In addition to all of this work, Save the Dogs is playing a role in the welfare of donkeys and horses in Romania, animals that are also often cruelly treated and seen as disposable. Therapy programs have been started for children with special needs, giving these animals some joy, purpose and a brighter future. Also, educational programs have been implemented in these regions in Romania to teach school children the importance of proper animal stewardship and care. All of these projects are investments that will certainly pay off with future generations.

At the Italian Embassy in Bucharest last month, Ambassador Mario Cospito conferred the award of “Cavaliere dell’Ordine della Stella d’Italia” (Knight of the Order of the Star of Italy) to Sara Turetta. It’s the first time that someone involved in animal care and defense has received such an important award, which that in itself is a true honor. I’m sure Sara Turetta was pleased to be recognized, but I suspect just seeing photos of happy faces to which she’s given the gift of life warms her heart even more.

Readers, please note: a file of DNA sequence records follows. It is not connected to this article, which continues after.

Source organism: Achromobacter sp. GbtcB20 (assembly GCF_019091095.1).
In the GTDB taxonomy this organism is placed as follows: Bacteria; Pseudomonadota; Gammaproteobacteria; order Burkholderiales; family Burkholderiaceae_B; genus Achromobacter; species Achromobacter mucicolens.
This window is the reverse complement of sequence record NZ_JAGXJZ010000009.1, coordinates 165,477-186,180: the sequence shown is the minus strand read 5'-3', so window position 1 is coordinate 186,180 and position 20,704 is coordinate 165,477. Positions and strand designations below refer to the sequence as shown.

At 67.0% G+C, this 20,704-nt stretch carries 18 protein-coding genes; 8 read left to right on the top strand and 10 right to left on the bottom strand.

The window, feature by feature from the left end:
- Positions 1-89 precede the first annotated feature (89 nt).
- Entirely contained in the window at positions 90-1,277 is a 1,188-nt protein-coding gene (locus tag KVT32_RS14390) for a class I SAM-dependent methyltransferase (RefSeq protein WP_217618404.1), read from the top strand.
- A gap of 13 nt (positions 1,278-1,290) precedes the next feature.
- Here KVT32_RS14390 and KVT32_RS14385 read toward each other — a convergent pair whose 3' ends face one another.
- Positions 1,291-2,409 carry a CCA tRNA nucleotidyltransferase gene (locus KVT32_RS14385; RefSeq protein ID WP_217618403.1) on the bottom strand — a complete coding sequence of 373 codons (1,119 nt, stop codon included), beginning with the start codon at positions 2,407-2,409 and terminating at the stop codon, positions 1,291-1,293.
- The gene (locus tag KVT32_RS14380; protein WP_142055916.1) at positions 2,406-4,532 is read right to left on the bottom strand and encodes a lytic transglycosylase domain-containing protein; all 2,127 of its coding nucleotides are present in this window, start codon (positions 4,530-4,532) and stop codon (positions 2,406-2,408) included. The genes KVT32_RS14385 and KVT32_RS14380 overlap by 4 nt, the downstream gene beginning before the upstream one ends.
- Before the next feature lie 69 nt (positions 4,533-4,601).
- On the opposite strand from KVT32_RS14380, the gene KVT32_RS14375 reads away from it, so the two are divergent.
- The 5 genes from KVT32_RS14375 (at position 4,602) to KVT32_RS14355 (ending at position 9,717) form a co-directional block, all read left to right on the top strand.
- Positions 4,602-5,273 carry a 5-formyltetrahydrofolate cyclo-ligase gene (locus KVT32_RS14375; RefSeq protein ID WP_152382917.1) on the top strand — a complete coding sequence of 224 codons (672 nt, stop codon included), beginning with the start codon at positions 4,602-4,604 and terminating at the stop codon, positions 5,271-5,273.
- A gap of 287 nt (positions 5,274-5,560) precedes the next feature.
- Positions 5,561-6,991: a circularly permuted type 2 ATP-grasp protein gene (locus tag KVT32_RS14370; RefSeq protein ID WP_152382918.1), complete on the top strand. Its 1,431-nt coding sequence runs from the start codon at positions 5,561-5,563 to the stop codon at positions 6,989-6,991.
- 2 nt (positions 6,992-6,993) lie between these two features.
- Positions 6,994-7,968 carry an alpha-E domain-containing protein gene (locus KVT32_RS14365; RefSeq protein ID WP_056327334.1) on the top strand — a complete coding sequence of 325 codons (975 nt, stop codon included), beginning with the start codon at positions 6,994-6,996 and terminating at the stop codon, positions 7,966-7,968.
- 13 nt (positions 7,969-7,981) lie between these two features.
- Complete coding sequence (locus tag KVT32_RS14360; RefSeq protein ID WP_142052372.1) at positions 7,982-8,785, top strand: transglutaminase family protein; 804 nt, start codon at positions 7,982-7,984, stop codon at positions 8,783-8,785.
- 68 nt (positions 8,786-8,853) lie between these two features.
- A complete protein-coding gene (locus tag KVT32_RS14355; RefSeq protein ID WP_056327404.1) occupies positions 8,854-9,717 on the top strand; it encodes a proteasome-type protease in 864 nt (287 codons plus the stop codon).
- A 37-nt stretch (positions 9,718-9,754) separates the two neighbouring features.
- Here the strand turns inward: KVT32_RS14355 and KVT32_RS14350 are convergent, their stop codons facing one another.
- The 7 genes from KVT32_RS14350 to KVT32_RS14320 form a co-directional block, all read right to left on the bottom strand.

More dogs & their families

If you’d like more information, or to donate or adopt, you can visit their website Save the Dogs or contact them at their offices. In Italy: Via Pareto 36, 20156 Milano, Tel +39 0239445900 Fax +39 0230133300. In Romania: Str. Medgidiei, Bloc H4, Sc. C, Et. 3 – Ap. 52, 905200 Cernavoda (CT), Tel/Fax +40 241235081, or by email info@savethedogs.eu.

Save the Dogs partners include: Brigitte Bardot Foundation, DogRescue Sweden, Friends of Homeless Dogs, Hundhjalpen, Protezione Animali di Bellinzona and The Donkey Sanctuary.

George

George

Meet George. This is one of my favorite photos of Georgie boy, even if it is just a Polaroid from his photo shoot with Amanda Jones a few years ago. There’s a strange rule of photo shoots that dictates the best shot of the session will be from a grainy Polaroid. So while there were many great shots that day, I love this one the most.